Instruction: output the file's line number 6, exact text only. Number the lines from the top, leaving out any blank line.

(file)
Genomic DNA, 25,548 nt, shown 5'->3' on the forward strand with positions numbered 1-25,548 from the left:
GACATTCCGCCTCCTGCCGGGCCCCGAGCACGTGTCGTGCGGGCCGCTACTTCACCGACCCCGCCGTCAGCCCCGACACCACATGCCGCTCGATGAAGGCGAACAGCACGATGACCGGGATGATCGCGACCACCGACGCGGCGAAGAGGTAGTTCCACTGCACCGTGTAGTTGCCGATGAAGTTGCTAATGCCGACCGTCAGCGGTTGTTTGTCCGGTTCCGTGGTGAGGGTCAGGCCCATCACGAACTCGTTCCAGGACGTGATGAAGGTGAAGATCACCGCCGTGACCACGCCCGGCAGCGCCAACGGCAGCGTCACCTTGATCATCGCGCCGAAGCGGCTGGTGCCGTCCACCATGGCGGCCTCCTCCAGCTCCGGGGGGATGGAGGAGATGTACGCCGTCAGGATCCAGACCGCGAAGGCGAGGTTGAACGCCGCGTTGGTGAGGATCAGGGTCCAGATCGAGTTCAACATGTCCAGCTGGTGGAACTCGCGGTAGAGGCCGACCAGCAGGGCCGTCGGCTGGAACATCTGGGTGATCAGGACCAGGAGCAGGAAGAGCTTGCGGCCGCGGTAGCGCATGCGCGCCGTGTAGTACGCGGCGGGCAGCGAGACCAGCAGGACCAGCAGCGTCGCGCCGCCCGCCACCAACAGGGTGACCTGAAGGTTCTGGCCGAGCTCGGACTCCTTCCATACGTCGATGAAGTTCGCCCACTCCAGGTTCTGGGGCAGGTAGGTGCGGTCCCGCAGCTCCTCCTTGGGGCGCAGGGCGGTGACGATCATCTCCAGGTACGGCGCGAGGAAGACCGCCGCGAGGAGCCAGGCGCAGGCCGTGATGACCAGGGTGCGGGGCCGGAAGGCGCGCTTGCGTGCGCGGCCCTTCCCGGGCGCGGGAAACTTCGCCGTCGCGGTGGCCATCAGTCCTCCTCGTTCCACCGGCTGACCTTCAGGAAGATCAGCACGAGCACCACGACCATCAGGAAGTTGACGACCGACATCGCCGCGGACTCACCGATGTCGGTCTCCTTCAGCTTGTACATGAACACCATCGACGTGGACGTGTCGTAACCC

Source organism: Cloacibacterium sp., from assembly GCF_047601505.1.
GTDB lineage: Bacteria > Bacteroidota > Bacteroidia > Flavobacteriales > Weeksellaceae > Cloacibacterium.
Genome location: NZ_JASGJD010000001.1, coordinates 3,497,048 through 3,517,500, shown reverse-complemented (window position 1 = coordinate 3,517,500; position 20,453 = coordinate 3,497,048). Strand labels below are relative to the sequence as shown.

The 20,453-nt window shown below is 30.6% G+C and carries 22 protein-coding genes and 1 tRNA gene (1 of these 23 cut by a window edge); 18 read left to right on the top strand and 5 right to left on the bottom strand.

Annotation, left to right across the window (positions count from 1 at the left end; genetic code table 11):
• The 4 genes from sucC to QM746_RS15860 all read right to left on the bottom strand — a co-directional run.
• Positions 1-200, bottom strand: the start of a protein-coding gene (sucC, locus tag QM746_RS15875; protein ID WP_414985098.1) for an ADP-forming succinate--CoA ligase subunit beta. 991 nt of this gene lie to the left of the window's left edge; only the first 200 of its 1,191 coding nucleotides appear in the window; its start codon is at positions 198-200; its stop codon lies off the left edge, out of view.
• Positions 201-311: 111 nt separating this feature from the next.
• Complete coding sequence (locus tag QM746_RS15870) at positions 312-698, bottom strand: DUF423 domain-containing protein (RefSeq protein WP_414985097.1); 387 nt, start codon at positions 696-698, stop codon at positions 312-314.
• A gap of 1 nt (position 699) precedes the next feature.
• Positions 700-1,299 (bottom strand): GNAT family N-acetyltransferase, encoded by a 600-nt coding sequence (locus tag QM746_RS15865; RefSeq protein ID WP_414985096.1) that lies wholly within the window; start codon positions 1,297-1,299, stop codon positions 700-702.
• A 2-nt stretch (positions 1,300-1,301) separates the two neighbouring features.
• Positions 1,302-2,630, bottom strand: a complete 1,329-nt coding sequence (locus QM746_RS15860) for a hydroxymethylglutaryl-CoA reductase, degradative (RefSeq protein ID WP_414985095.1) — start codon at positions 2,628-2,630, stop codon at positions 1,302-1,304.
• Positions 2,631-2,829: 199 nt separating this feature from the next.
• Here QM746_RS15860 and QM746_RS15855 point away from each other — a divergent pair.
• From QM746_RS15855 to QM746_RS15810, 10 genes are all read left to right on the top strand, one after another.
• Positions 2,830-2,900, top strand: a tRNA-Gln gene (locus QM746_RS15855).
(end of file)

The 20,453-nt window shown below is 30.6% G+C and carries 22 protein-coding genes and 1 tRNA gene (1 of these 23 cut by a window edge); 18 read left to right on the top strand and 5 right to left on the bottom strand.